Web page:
To start, some background.

Sometime around 1910 George Went Hensley walked down from White Oak Mountain in Tennessee convinced, because of his experiences on the mountain, that one of the signs accompanying believers baptized in the Holy Ghost was power over deadly serpents. Since the Azusa Street Revival in 1906 the main sign of Holy Ghost baptism had been speaking in tongues (along with other miraculous signs such as healings). But because of his literal reading Mark 16, Hensley became convinced that handling poisonous serpents should be added to these signs. Mark 16.17-18 from the King James Version of the Bible:

And these signs shall follow them that believe; In my name shall they cast out devils; they shall speak with new tongues; They shall take up serpents; and if they drink any deadly thing, it shall not hurt them; they shall lay hands on the sick, and they shall recover.
Hensley descended White Oak Mountain, snake in hand, and launched his first snake handling revival meeting in the community of Grasshopper Valley. So powerful were these revivals in their demonstration of the Holy Spirit that snake handling began to spread throughout the Appalachia region and, for a brief time, was endorsed by the Churches of God.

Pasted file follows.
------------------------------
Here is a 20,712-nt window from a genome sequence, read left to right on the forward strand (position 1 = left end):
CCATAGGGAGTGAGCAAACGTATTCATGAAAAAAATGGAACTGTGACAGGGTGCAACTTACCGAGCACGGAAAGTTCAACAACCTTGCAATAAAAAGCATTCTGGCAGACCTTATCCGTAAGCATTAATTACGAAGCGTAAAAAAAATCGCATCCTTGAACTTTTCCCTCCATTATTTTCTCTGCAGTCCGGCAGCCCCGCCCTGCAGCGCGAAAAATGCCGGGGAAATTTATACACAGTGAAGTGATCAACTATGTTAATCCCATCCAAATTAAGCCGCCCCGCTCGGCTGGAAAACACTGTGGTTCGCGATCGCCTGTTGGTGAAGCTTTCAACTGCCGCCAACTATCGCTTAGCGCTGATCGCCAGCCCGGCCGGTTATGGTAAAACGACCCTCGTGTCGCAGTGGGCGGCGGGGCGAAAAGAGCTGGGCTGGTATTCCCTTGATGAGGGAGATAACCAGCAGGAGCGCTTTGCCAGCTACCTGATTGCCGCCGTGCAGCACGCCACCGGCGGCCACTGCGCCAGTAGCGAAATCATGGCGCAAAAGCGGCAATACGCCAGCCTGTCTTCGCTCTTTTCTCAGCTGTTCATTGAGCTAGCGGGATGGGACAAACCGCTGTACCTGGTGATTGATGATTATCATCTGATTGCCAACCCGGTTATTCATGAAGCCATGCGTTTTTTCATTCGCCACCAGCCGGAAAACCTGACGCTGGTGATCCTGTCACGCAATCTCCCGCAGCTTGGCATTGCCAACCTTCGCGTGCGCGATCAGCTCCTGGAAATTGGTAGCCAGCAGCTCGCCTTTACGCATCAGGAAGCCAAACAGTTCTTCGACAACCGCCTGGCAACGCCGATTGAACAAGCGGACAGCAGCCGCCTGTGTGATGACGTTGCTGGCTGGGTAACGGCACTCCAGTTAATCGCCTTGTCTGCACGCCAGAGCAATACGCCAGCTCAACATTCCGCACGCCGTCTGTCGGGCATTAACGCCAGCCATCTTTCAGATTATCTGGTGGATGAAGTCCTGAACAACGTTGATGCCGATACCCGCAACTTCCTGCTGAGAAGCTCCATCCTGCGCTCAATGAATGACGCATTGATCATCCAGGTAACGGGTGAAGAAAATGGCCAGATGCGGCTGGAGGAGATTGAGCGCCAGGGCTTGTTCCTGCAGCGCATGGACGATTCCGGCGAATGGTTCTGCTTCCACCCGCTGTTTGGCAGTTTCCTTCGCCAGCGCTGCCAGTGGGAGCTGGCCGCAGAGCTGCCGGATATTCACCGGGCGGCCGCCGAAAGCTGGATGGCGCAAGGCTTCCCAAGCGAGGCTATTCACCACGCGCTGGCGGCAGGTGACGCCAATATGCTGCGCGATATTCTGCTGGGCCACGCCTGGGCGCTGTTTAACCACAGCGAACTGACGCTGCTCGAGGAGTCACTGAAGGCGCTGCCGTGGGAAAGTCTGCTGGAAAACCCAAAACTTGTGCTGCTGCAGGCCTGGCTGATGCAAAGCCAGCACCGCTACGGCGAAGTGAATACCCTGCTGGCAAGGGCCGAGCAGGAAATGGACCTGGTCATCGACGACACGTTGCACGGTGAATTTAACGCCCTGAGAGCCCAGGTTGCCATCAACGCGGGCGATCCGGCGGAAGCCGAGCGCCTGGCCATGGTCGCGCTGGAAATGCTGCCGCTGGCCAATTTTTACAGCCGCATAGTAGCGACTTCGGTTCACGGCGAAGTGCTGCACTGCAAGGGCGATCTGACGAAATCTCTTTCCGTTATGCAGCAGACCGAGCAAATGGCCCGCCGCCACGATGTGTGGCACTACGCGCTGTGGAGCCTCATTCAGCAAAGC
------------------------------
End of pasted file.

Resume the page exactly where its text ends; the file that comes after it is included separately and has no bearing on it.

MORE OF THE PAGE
In the early days of the movement the message was triumphalistic. The Holy Ghost would allow "them that believe" to handle serpents and not be bitten. But over time people were bitten. In the face of snakebite the witness shifted to protection from death by snakebite rather than from snakebite itself. But people eventually also died from snakebite. In fact, Hensley himself, having survived 446 snakebites, eventually succumbed in 1955. Hensley died at the age 75 after being bitten on the wrist by a five-foot rattlesnake during a revival in Florida.

According to researchers Ralph Hood and Paul Williamson (see Appendix 1 in their book Them that Believe), from 1921 to 2006 there were 90 documented deaths associated with snake handling worship. That averages out to about one death per year. Which might not seem like a lot, but these are very small and tight knit communities. One death a year is pretty significant.

All this presents the snake handling church with a theological problem. But the problem has less to do with snakebite than it has to do with a victory over the fear of death.